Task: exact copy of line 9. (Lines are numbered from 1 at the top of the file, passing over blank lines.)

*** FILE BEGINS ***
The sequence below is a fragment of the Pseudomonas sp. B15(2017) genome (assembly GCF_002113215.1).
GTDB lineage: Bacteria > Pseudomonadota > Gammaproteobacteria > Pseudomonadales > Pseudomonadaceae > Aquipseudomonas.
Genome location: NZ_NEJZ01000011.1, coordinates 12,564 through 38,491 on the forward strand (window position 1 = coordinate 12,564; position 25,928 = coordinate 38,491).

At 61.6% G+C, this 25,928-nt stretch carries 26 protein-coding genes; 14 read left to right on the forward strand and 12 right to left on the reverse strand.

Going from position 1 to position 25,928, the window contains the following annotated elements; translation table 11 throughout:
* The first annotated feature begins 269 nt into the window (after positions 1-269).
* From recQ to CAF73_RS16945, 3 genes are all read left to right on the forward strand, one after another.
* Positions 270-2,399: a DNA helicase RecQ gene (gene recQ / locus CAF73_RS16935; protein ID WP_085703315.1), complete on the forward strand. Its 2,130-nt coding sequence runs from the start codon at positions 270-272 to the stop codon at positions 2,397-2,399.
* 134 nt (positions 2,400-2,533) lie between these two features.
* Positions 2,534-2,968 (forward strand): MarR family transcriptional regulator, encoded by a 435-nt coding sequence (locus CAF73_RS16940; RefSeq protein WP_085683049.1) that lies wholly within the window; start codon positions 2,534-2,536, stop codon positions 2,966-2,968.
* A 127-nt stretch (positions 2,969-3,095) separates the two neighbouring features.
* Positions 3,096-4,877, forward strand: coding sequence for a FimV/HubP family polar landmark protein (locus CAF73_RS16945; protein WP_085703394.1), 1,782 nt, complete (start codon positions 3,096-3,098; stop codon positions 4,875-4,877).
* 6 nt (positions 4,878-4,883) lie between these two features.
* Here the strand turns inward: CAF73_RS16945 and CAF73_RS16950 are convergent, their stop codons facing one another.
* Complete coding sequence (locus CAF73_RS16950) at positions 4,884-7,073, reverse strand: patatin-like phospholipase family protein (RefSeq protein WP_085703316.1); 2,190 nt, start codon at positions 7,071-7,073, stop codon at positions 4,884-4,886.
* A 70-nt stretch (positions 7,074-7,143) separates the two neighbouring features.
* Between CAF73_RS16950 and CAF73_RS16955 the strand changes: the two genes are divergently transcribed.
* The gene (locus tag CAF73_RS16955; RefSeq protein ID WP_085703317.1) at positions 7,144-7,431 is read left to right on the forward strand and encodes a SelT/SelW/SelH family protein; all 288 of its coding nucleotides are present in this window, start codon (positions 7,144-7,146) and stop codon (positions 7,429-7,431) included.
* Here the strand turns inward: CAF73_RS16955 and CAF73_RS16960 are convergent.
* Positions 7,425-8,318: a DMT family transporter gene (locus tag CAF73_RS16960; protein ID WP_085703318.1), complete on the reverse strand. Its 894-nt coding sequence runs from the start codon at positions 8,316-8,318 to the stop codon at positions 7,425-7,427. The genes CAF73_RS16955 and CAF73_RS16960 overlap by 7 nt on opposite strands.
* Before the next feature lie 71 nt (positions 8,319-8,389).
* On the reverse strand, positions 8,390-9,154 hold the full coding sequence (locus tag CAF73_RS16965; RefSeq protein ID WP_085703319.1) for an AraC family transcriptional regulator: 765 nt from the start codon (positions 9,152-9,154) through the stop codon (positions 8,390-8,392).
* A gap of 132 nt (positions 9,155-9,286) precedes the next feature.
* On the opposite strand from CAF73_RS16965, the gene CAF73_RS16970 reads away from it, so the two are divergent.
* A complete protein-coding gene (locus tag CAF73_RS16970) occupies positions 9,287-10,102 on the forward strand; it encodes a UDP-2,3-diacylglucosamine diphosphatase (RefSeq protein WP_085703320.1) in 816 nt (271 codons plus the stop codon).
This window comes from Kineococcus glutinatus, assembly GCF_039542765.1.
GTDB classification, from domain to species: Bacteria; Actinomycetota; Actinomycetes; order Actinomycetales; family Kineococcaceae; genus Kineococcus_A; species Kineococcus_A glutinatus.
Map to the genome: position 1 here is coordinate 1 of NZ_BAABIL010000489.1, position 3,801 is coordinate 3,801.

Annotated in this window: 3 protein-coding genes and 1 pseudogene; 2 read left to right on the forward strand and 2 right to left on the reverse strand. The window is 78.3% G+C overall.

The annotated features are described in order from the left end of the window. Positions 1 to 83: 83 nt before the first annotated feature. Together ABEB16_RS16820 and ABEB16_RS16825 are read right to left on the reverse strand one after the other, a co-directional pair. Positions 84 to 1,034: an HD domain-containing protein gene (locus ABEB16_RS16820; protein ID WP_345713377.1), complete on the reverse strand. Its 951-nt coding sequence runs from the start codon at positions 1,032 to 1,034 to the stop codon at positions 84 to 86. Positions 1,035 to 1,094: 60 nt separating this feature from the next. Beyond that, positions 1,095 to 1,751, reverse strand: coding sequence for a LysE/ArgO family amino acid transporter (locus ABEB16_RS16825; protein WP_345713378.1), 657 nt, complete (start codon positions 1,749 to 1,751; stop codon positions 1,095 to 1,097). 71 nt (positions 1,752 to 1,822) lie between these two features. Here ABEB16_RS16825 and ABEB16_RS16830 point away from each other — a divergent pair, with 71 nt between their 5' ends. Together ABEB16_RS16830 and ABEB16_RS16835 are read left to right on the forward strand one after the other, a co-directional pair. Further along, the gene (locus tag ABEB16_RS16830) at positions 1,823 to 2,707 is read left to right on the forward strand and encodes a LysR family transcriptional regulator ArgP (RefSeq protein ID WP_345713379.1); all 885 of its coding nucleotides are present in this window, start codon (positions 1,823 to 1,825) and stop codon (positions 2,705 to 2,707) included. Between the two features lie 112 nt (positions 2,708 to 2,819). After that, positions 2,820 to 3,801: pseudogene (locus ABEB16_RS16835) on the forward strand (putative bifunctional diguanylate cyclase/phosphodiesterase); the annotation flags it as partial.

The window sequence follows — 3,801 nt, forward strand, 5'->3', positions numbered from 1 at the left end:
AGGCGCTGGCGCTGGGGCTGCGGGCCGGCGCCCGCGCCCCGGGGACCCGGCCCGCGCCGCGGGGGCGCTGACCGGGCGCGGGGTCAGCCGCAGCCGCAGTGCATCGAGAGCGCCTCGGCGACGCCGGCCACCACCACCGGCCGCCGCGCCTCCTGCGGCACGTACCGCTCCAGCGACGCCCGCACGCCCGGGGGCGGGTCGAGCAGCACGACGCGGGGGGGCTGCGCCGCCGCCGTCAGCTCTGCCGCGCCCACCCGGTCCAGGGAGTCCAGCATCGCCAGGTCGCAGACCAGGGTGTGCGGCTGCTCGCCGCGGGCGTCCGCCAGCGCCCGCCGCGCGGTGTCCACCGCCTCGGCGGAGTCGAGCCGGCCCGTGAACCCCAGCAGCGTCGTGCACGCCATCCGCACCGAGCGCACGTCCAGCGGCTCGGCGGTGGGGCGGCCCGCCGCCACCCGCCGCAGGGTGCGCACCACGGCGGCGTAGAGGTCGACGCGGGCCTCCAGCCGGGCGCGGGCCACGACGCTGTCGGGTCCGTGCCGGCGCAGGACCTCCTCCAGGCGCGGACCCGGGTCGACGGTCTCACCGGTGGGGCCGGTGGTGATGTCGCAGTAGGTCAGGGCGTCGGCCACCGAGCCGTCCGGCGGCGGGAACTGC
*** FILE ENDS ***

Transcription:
* 134 nt (positions 2,400-2,533) lie between these two features.